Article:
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Hindsight is 20/20: 5 Lessons From Your Life

Hindsight is 20/20: 5 Lessons From Your Life

It was an evening unlike any other; sitting at my laptop with a glass of wine and I found myself rereading old thesis papers from college. I started to skim one that involved the personality breakdown through the bio-psychosocial theory, with my analytical subject being my then husband. I was stunned at the findings I had comprised. I had completely picked apart his personality and revealed all the ticks that hindered our marriage. How I delightfully gazed over these words 2 years ago, baffles me. Within the paper, I had defended my bias to the relationship. I tried to convince the reader that it was not intended to be a personal reflection, but strictly clinical. After all this time, however, I realized I was unconsciously venting my frustrations; airing them within this paper and convincing myself that these features were in no way detrimental. Now months after our divorce, here I was staring at the red flags in the face. Our entire relationship was scripted in forms of behavioral impulses and environmental factors that I avoided for so long until I couldn’t any longer. Why did this not resonate within me in the moment? I feverishly texted one of my closest friends who bluntly stated to me, “Ya know, hindsight is 20/20 they say.”

This is when it all makes sense.

You hear idioms such as these constantly, but once it makes a mark with you on a personal level, that is when it all makes sense. The definition flooded me yet instead of becoming angered with my previous lack of insight, I had to step outside and assess what I had gathered from those moments. I needed to understand that my capacity for knowledge was so different than now. At that point in my life, I was stuck in a cycle of compressed unhappiness veiled with security. I guarded my feelings for the sake of others and for the purpose of upholding an image. As I sat at my desk that night, I understood that I needed to live that experience. I had to fight through the troubles to fully grasp who I was and what I needed from my relationships with others and myself. Society might not appreciate the idea of hindsight, yet deeply embedded within it is a lesson, which should transform into a ritual.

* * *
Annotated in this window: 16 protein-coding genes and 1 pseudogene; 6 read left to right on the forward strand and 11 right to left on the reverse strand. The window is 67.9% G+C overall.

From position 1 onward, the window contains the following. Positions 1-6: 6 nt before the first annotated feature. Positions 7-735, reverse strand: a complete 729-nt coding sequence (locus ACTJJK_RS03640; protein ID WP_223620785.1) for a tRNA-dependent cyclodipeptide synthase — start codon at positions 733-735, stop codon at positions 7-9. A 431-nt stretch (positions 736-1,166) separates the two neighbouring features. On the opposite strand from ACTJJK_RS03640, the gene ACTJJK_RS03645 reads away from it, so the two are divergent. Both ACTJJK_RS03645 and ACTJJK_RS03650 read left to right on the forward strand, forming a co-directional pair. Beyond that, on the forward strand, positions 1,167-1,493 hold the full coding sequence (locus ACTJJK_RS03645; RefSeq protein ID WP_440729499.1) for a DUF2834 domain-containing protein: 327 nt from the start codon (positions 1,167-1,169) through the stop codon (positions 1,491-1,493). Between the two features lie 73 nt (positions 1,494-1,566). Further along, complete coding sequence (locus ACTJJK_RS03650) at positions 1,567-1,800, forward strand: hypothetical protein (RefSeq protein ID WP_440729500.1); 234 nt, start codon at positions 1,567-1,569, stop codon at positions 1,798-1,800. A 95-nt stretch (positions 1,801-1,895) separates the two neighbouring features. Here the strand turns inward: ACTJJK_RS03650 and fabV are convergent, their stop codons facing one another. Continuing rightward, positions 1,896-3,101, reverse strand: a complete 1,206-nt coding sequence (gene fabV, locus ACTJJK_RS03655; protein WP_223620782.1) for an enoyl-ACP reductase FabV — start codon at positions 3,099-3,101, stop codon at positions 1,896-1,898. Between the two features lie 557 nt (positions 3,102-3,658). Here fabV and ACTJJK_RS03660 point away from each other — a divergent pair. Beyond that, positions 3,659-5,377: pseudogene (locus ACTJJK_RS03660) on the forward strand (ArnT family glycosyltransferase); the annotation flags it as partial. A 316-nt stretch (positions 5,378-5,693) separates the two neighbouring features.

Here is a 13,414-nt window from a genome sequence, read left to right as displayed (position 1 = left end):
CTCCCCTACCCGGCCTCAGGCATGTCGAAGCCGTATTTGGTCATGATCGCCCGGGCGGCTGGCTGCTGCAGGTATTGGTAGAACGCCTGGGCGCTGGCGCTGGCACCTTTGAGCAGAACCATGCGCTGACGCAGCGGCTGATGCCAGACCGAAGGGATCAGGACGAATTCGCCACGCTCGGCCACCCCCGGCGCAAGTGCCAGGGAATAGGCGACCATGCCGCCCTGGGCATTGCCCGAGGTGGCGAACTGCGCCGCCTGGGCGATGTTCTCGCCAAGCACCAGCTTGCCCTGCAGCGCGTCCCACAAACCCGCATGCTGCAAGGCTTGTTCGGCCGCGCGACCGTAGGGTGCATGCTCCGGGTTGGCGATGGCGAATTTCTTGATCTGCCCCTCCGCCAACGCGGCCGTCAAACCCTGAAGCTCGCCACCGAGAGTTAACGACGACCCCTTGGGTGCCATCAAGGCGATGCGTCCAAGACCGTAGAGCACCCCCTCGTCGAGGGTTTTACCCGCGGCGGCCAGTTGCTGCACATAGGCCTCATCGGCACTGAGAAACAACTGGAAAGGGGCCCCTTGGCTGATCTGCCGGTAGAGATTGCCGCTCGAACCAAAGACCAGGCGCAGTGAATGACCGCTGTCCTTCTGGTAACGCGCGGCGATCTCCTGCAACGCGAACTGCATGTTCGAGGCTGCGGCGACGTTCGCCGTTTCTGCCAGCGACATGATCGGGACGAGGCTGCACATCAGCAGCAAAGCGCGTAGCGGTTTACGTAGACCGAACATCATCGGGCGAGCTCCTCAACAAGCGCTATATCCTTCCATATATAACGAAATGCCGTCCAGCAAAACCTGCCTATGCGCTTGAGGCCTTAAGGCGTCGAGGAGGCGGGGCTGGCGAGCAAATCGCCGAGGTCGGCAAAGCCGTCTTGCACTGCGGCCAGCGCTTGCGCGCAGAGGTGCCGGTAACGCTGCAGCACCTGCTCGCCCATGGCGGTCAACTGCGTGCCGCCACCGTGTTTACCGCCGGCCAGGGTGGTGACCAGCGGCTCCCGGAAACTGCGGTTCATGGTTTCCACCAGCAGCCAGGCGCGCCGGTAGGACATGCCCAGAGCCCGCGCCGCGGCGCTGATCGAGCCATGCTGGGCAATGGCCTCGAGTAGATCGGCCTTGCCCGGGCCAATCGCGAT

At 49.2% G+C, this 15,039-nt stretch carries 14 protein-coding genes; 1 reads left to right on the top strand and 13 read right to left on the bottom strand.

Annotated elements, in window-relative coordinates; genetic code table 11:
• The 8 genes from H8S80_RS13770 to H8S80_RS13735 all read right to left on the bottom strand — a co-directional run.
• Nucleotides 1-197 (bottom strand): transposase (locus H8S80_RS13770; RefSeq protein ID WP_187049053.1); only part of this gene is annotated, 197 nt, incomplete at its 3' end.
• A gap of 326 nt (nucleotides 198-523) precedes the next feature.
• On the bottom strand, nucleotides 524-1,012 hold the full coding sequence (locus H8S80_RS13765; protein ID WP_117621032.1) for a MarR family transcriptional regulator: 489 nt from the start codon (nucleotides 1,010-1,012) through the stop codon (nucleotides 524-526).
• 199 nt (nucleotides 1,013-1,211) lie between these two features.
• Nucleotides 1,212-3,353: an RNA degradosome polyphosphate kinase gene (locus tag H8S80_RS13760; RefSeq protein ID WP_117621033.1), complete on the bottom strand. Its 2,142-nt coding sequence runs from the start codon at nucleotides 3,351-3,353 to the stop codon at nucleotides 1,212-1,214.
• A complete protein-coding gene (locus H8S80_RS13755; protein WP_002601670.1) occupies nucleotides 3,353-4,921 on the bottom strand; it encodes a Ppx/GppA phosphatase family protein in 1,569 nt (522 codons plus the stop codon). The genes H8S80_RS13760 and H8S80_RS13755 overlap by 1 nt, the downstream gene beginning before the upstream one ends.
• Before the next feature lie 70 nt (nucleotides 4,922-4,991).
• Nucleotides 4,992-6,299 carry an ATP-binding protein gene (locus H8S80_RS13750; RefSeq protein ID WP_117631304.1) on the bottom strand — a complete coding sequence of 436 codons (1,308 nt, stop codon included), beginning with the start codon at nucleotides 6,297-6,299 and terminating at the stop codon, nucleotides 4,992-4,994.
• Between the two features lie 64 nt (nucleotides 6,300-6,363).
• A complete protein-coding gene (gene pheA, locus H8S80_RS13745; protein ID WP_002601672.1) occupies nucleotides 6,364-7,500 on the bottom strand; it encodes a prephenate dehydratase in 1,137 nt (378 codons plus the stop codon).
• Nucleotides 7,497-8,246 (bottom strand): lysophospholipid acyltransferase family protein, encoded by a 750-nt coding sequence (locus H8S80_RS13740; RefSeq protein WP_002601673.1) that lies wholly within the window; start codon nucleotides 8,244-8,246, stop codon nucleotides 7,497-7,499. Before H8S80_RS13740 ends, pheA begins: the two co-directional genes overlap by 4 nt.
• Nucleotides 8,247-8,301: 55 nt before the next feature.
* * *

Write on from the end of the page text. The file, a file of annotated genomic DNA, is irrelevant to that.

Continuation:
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Accept what has happened and learn from it.

Of course, we are all familiar with this idea, yet how many of us actually put this into practice? It’s not easy but it can come with time and a few helpful ideas. Ultimately, you cannot stress over your past decisions, but be humbled by them and reflect because there is absolutely nothing you can do about them now. At the same time, those who are on the outside of your choices cannot criticize. You did what you could at the time, with the knowledge and faith in the situation that you had to work with.